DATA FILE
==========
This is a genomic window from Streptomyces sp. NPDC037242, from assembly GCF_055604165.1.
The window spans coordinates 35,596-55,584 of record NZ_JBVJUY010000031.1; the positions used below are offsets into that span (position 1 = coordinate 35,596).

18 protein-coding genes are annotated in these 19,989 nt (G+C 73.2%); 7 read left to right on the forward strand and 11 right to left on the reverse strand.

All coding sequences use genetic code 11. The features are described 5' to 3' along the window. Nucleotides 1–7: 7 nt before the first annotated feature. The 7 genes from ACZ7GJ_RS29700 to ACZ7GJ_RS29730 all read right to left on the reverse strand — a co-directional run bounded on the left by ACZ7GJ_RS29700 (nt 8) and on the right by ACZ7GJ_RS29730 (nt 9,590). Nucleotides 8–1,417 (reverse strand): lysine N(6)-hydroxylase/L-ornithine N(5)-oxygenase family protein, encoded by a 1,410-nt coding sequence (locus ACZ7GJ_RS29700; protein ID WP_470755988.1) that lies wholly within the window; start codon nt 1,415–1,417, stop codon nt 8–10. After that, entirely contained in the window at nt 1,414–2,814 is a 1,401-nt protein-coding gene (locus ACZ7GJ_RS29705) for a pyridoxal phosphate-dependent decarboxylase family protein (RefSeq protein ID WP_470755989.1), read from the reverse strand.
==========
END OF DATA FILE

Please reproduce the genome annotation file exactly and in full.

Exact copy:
This is a genomic window from Streptomyces sp. NPDC037242, from assembly GCF_055604165.1.
The window spans coordinates 35,596-55,584 of record NZ_JBVJUY010000031.1; the positions used below are offsets into that span (position 1 = coordinate 35,596).

18 protein-coding genes are annotated in these 19,989 nt (G+C 73.2%); 7 read left to right on the forward strand and 11 right to left on the reverse strand.

All coding sequences use genetic code 11. The features are described 5' to 3' along the window. Nucleotides 1–7: 7 nt before the first annotated feature. The 7 genes from ACZ7GJ_RS29700 to ACZ7GJ_RS29730 all read right to left on the reverse strand — a co-directional run bounded on the left by ACZ7GJ_RS29700 (nt 8) and on the right by ACZ7GJ_RS29730 (nt 9,590). Nucleotides 8–1,417 (reverse strand): lysine N(6)-hydroxylase/L-ornithine N(5)-oxygenase family protein, encoded by a 1,410-nt coding sequence (locus ACZ7GJ_RS29700; protein ID WP_470755988.1) that lies wholly within the window; start codon nt 1,415–1,417, stop codon nt 8–10. After that, entirely contained in the window at nt 1,414–2,814 is a 1,401-nt protein-coding gene (locus ACZ7GJ_RS29705) for a pyridoxal phosphate-dependent decarboxylase family protein (RefSeq protein ID WP_470755989.1), read from the reverse strand.